Data Lessons from Virginia: Localize and Win Swing Voters

By this time, you probably have consumed enough pundit analysis about the Virginia Gubernatorial Election and how it all went down. Don’t worry, we’re not here to read out party talking points…our business is in the data.

Pundits may have told you that Virginians are representative of most Americans right now and Tuesday was a rejection of liberal “wokeism”. Or, maybe you heard that Republicans managed to trick voters about critical race theory and win with fear politics…

However, the fact is, Virginia was won on local issues…and on the backs of Independent and swing voters. For battleground campaign operatives, this is really the only takeaway that matters.

Regardless of whether you agree with how the issues were positioned in Virginia, it’s undeniable that Virginia was won locally. Trump didn’t win Virginia for Youngkin. Biden didn’t lose it for McAuliffe.

The national party narratives attempting to justify the Virginia outcome are great “feel good” analyses if you’re a midterm operative in a safe place. However, if you’re a savvy operative in a battleground district/state next year, Virginia reinforces the need to identify your independents / swing voters and the 2-3 issues they care most about, which may be different from the issues of your party.

The Virginia Example: Finding the Swing Voters

Exit polls show that roughly 971.4k Independent voters voted in the Virginia Gubernatorial Race. Youngkin ended up winning independents with 54% of their vote or roughly 524.5k Independent voters.

Back in October, we published a blog that – using Resonate’s real time data models – looked at a smaller subset of those 524.5k  Independent voters in Virginia. Specifically, we used our machine learning algorithms to identify roughly 491k Virginia voters online who are known to vote in non-presidential elections and self-identified as being a “swing voter” in the last several elections.

The difference between “Independent” and “Swing Voter” is an important one, as some Independents may only vote for one party over the last few election cycles. Only Resonate’s “Swing Voter” insight narrows in on voters who the data say change up their votes from election to election, regardless of affiliation.

Virginia Swing Voters: Insights into Education

When we analyzed the online swing voter audience who was likely to vote in the governor’s race, we saw some interesting things in our data. For starters, we saw an audience that, when compared to the average Virginia voter, was about 30% more likely to vote for a candidate based on their education policy and at least half had school-aged children.

Additionally, when compared to your average Virginia voter, these voters were 21% more likely to value the freedom to determine their own actions and 83% more likely to be psychologically driven by expressing their individuality.

In large part, Youngkin made this election about education and specifically, empowering parents to determine and have the freedom to participate in crafting their child’s curriculum. The data supports it – this was a very smart play with Virginia independent-minded swing voters.

values of virginia voters - lessons from virginia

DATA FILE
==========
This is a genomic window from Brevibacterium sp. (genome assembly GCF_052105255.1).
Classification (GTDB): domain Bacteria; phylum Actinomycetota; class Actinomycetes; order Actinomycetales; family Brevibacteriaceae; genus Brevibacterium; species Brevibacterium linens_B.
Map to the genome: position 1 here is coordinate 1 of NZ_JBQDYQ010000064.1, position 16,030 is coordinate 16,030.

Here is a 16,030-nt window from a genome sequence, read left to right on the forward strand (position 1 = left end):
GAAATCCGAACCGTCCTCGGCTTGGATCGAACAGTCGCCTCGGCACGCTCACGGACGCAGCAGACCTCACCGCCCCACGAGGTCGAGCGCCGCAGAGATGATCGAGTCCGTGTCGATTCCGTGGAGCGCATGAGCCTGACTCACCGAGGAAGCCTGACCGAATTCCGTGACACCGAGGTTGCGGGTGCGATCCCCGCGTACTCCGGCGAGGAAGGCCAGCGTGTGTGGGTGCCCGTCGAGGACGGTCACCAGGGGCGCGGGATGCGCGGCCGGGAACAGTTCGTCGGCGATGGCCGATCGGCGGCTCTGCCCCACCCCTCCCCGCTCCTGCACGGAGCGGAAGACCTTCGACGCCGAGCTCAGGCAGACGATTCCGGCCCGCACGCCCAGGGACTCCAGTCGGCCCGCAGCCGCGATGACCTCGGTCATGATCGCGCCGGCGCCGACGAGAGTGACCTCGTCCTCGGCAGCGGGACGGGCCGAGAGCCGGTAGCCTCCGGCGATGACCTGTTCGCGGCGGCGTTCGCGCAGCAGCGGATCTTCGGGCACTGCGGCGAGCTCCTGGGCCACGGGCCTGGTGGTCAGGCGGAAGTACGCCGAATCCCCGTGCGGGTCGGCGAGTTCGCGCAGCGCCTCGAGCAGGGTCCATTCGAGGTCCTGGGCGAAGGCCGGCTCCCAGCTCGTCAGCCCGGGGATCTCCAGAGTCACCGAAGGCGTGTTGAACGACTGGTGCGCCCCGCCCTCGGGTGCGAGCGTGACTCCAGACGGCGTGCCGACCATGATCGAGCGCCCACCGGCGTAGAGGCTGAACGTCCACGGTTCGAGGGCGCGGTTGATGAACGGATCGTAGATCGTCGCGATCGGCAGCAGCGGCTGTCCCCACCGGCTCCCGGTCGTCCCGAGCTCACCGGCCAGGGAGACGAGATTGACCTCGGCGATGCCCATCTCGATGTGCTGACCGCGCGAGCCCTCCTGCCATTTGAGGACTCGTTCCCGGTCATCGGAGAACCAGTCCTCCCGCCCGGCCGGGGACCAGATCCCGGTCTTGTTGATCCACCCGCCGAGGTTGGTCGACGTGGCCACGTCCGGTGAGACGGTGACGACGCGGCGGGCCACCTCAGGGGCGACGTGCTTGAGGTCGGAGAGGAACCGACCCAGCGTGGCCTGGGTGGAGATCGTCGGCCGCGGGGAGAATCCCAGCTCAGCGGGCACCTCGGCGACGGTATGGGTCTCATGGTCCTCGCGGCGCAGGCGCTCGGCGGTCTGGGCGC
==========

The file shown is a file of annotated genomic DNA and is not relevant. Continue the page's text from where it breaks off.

Values and drivers of Virginia swing voters compared to average voters in Virginia


Virginia Swing Voters: Insights into Climate Change

In the days leading up to the election, Youngkin made a point to localize climate change and speak about the need to combat climate change in Virginia neighborhoods…also a smart play with the swing voter!

Our models demonstrated that Virginia swing voters who likely turned-out Tuesday saw climate change as a top issue. In fact, 80% of all swing voters supported reducing climate change and they were 43% more likely than the average Virginia voter to engage on climate issues and 38% more likely to value caring for nature.

Top societal / charitable issues of Virginia swing voters compared to average voters in Virginia.


Virginia Swing Voters: Biggest Fears

Lastly, our data was clear that Virginia voters did not see former President Trump as a big threat to the United States. When surveyed, these voters would tell you that rogue states and terrorist groups represented the biggest threat to our country…along with the mainstream media.

Virginia swing voters wouldn’t have resonated with McAuliffe’s frequent anti-Trump rhetoric – they wouldn’t have cared – and the recent events in Afghanistan did not do McAuliffe any favors either.

Biggest threats to the country as seen by Virginia swing voters compared to average voters in Virginia.

Bonus Insight: Hyper-local Swing Voters

Nearly 70% of all Virginia swing voters online advocated for local issues and they’re 26% more likely than the average Virginia voter to get involved at the local level. How about that?

The Lesson

We’re sure there are many lessons and takeaways from Virginia, but as data experts, our lesson to battleground midterm campaigns is to keep it local! Put the party talking points away and your own biases aside. Allow Resonat’es data to show you who the swing voters and independents are in your race and the issues that matter most to them. We will then segment that audience and target them to help win. Build unity and alignment through shared purpose and goals. Win the independents, win the swing voters, win the close races.

Our survey-based, AI enhanced methodology eliminates the need for expensive and time-consuming modeling. In near real-time we will help you find, analyze, and build a plan to target the independents and swing voters with precision and at scale? We are here to help. Request a demo or give us a call at 855.855.4320.

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